No two software projects are alike. There's a whole array of specifics to take into account. Different user groups, implementing and prioritizing specific processes, and demands for a unique user experience give every project its own character that is hard to transfer from one project to the next. All things considered there are still similar functions to the way domains are modeled and classes are built. Take web apps for example, regardless of the use case they are all to be accessible via a browser and deliver a modern looking, usable interface to the user. Software frameworks facilitate the development of exactly these common functionalities to a point. Custom software projects should be about excatly what the name implies custom features—not the reinvention of the wheel-there is no need to reimplement the basics. Using frameworks puts the focus on the individualities of the project. Applying resources efficiently and fruitfully.
Working with a software framework gives developers a well defined structure to build on. Implementing project specifics within or adapting existing parts. Using modules that implement generic and common use cases gives web apps a host peer reviewed blocks to build on. Templating, database access, caching, security, authentication, and authorization modules which developers know and trust exist to build a solid ground to build on, also giving developers a piece of mind when it comes to generic security attacks.
Combining and adapting modules such modules in a custom app channels the combined knowledge of experts in the field into the project. This way a custom built app can deliver individual requirements early on in the project.
Three Significant Points
Frameworks come in all sizes commercial and open source. Open source frameworks, i.e. frameworks with source code that anybody can read and access (and is available for commercial use based on individual licenses), are maintained by a global community of developers on a pro bono basis—some actually are supported by commercial enterprises—can be summarized with the following threes significant points:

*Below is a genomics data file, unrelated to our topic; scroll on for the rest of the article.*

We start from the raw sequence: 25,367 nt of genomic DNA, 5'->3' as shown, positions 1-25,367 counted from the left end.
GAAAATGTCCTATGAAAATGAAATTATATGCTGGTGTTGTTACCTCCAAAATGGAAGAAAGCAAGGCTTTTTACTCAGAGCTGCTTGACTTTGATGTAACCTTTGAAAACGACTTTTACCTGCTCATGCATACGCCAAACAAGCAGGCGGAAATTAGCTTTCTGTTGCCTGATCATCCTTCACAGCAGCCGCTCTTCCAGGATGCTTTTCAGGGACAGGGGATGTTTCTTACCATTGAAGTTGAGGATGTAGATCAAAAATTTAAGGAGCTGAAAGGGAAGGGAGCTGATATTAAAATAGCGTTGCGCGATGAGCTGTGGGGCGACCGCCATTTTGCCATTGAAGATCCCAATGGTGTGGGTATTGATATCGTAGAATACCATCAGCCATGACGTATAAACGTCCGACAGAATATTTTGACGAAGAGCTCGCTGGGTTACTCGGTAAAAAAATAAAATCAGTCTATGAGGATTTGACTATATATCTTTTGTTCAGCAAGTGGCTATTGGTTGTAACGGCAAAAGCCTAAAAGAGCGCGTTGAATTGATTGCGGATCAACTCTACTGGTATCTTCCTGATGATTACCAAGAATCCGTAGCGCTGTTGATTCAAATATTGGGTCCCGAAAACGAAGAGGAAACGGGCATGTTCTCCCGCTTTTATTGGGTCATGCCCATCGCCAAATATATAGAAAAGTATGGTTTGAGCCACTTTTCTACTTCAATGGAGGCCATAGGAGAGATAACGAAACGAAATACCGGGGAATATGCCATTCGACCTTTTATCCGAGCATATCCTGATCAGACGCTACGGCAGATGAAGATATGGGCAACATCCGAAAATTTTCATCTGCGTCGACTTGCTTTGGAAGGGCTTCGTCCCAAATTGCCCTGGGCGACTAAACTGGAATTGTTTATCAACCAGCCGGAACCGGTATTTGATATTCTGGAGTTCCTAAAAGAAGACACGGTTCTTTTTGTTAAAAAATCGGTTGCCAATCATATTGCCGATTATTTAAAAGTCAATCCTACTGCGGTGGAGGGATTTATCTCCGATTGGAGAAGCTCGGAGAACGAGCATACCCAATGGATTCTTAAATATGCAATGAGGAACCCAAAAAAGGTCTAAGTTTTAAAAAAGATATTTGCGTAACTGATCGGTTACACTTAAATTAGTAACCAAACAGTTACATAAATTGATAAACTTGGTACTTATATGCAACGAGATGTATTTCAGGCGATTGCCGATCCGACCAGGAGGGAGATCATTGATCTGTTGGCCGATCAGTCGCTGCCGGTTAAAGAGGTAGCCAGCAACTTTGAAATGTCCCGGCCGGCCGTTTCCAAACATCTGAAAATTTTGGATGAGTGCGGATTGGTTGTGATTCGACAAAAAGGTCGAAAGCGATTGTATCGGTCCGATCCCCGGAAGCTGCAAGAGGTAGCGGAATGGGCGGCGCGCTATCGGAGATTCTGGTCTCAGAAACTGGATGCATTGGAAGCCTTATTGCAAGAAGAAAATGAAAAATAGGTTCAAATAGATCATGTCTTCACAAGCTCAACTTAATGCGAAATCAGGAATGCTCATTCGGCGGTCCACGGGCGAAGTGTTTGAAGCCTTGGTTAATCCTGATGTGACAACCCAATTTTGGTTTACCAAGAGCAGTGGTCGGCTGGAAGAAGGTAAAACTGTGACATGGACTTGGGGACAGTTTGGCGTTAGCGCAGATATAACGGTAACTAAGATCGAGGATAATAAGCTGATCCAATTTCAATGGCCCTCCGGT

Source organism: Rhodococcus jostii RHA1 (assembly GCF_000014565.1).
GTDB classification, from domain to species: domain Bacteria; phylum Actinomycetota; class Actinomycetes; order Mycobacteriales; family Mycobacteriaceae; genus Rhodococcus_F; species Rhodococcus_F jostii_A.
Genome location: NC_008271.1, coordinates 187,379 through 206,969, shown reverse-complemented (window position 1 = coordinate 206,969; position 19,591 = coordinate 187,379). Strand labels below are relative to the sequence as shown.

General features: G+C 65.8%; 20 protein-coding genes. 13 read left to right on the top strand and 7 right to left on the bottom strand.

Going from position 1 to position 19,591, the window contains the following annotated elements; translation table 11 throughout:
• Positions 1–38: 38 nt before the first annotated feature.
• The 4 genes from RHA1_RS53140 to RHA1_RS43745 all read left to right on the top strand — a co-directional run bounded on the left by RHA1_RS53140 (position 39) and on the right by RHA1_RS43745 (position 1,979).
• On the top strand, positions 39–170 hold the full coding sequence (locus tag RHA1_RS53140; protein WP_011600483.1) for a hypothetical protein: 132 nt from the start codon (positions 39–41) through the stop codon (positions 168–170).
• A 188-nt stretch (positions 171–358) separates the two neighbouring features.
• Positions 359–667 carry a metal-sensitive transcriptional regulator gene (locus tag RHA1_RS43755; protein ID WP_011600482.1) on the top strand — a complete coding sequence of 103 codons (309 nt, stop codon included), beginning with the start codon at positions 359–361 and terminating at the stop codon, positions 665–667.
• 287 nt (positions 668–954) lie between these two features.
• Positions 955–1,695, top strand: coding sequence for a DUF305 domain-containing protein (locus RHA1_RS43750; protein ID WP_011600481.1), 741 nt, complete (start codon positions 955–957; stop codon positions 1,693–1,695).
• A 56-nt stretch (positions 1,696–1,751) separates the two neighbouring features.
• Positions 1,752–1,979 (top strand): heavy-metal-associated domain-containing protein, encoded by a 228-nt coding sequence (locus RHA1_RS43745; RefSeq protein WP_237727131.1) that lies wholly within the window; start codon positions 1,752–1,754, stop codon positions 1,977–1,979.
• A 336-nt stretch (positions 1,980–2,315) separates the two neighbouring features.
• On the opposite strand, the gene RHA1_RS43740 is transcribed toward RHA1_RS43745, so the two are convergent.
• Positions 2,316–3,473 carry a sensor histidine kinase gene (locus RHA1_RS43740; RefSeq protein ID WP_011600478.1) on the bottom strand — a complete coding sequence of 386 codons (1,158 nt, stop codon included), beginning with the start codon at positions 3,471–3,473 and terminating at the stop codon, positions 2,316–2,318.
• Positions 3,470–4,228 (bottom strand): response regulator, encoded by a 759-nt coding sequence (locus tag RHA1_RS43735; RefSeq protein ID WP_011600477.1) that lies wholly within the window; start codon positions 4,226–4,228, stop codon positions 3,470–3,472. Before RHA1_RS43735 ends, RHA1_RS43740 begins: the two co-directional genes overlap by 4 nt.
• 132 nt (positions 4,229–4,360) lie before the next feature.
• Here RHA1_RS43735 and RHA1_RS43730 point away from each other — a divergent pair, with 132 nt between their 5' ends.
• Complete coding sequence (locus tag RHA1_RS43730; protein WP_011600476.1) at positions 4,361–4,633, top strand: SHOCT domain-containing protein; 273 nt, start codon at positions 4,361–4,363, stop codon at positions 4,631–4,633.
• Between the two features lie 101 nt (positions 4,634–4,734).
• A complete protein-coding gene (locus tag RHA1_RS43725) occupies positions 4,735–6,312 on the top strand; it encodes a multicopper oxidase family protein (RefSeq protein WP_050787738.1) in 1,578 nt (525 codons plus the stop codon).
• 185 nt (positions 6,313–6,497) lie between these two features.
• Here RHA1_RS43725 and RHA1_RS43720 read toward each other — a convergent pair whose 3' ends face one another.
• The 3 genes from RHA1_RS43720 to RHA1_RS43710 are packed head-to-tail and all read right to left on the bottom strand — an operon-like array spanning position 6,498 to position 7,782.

Quality: The open source nature of these frameworks enables developers to view the code and enhance it if needed. From which they and the community directly benefit from in current projects. This yields in a testable quality improvement which isn't as easy to come by with commercial software.
Expandability: Developers can also expand the functionality of these frameworks and modules. Giving current and future projects a wider base of tools to build with. In a web app scenario e.g. this can enable access to a host of unique authentication modules that can be further customized to the needs of the specific project.
Independence: A commercial framework has the best commercial interests of its developing company in mind and is bound to eventual direction changes. The lifecycle of a framework built on such ground may be prone to a sudden end. Open source frameworks are supported by the people who use it, making it independent from the commercial success or existence of its owning company.
Open source frameworks yield shorter development cycles with a greater focus on individuality. Using the right open source frameworks in the custom software business gives customers a consistent development process with solid results. The majority of development effort goes towards the special needs of the project, enabling business models to be validated with prototypes quickly and efficently at first and providing sustainably digitized proccesses with high quality and efficiency in the long run.